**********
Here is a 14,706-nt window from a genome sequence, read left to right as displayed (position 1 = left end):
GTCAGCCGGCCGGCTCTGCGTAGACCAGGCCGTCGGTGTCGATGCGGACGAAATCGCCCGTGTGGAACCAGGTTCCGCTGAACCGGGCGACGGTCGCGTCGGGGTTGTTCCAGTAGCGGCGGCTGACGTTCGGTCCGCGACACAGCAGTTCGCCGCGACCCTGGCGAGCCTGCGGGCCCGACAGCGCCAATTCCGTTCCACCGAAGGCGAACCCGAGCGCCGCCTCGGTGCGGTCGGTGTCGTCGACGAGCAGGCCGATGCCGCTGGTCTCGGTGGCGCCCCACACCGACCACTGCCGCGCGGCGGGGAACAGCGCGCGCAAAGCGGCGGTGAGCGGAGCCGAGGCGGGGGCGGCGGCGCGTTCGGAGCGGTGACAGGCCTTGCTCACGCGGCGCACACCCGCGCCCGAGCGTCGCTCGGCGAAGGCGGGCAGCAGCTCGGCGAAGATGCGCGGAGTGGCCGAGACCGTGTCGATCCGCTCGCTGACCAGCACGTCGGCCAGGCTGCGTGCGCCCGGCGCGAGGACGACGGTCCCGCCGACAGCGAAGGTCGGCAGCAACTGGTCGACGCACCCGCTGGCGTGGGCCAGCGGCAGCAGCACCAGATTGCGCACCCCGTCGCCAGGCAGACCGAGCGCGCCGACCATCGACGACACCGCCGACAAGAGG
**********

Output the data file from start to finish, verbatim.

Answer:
Here is a 14,706-nt window from a genome sequence, read left to right as displayed (position 1 = left end):
GTCAGCCGGCCGGCTCTGCGTAGACCAGGCCGTCGGTGTCGATGCGGACGAAATCGCCCGTGTGGAACCAGGTTCCGCTGAACCGGGCGACGGTCGCGTCGGGGTTGTTCCAGTAGCGGCGGCTGACGTTCGGTCCGCGACACAGCAGTTCGCCGCGACCCTGGCGAGCCTGCGGGCCCGACAGCGCCAATTCCGTTCCACCGAAGGCGAACCCGAGCGCCGCCTCGGTGCGGTCGGTGTCGTCGACGAGCAGGCCGATGCCGCTGGTCTCGGTGGCGCCCCACACCGACCACTGCCGCGCGGCGGGGAACAGCGCGCGCAAAGCGGCGGTGAGCGGAGCCGAGGCGGGGGCGGCGGCGCGTTCGGAGCGGTGACAGGCCTTGCTCACGCGGCGCACACCCGCGCCCGAGCGTCGCTCGGCGAAGGCGGGCAGCAGCTCGGCGAAGATGCGCGGAGTGGCCGAGACCGTGTCGATCCGCTCGCTGACCAGCACGTCGGCCAGGCTGCGTGCGCCCGGCGCGAGGACGACGGTCCCGCCGACAGCGAAGGTCGGCAGCAACTGGTCGACGCACCCGCTGGCGTGGGCCAGCGGCAGCAGCACCAGATTGCGCACCCCGTCGCCAGGCAGACCGAGCGCGCCGACCATCGACGACACCGCCGACAAGAGG